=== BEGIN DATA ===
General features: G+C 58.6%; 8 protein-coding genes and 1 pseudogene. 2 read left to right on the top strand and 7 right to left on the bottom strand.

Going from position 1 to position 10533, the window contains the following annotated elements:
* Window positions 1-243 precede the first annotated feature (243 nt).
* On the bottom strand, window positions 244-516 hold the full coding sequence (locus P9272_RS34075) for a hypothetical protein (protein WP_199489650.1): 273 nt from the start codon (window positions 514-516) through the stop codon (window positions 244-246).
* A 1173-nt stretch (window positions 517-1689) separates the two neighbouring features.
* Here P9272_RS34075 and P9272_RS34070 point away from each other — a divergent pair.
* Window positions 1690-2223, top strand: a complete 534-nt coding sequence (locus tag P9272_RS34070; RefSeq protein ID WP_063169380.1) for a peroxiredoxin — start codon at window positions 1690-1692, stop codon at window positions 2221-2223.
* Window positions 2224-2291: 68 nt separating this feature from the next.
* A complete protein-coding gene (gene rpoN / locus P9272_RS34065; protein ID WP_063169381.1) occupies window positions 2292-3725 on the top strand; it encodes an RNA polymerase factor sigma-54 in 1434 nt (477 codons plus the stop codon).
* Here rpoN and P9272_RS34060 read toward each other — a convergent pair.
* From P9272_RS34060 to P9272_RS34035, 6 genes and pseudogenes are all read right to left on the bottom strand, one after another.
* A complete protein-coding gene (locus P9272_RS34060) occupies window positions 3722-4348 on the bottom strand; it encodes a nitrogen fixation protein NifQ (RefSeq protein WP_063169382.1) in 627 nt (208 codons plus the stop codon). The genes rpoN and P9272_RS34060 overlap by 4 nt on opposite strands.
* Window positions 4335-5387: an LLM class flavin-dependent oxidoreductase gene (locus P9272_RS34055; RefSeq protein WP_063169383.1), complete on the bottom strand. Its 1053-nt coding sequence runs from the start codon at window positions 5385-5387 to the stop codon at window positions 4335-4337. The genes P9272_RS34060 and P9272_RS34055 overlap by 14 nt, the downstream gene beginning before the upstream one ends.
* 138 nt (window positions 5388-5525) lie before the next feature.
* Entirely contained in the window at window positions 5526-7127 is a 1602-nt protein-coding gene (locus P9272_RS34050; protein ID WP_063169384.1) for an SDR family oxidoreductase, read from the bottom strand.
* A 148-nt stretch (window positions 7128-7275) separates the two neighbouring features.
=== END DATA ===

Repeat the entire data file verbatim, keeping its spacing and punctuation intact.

General features: G+C 58.6%; 8 protein-coding genes and 1 pseudogene. 2 read left to right on the top strand and 7 right to left on the bottom strand.

Going from position 1 to position 10533, the window contains the following annotated elements:
* Window positions 1-243 precede the first annotated feature (243 nt).
* On the bottom strand, window positions 244-516 hold the full coding sequence (locus P9272_RS34075) for a hypothetical protein (protein WP_199489650.1): 273 nt from the start codon (window positions 514-516) through the stop codon (window positions 244-246).
* A 1173-nt stretch (window positions 517-1689) separates the two neighbouring features.
* Here P9272_RS34075 and P9272_RS34070 point away from each other — a divergent pair.
* Window positions 1690-2223, top strand: a complete 534-nt coding sequence (locus tag P9272_RS34070; RefSeq protein ID WP_063169380.1) for a peroxiredoxin — start codon at window positions 1690-1692, stop codon at window positions 2221-2223.
* Window positions 2224-2291: 68 nt separating this feature from the next.
* A complete protein-coding gene (gene rpoN / locus P9272_RS34065; protein ID WP_063169381.1) occupies window positions 2292-3725 on the top strand; it encodes an RNA polymerase factor sigma-54 in 1434 nt (477 codons plus the stop codon).
* Here rpoN and P9272_RS34060 read toward each other — a convergent pair.
* From P9272_RS34060 to P9272_RS34035, 6 genes and pseudogenes are all read right to left on the bottom strand, one after another.
* A complete protein-coding gene (locus P9272_RS34060) occupies window positions 3722-4348 on the bottom strand; it encodes a nitrogen fixation protein NifQ (RefSeq protein WP_063169382.1) in 627 nt (208 codons plus the stop codon). The genes rpoN and P9272_RS34060 overlap by 4 nt on opposite strands.
* Window positions 4335-5387: an LLM class flavin-dependent oxidoreductase gene (locus P9272_RS34055; RefSeq protein WP_063169383.1), complete on the bottom strand. Its 1053-nt coding sequence runs from the start codon at window positions 5385-5387 to the stop codon at window positions 4335-4337. The genes P9272_RS34060 and P9272_RS34055 overlap by 14 nt, the downstream gene beginning before the upstream one ends.
* 138 nt (window positions 5388-5525) lie before the next feature.
* Entirely contained in the window at window positions 5526-7127 is a 1602-nt protein-coding gene (locus P9272_RS34050; protein ID WP_063169384.1) for an SDR family oxidoreductase, read from the bottom strand.
* A 148-nt stretch (window positions 7128-7275) separates the two neighbouring features.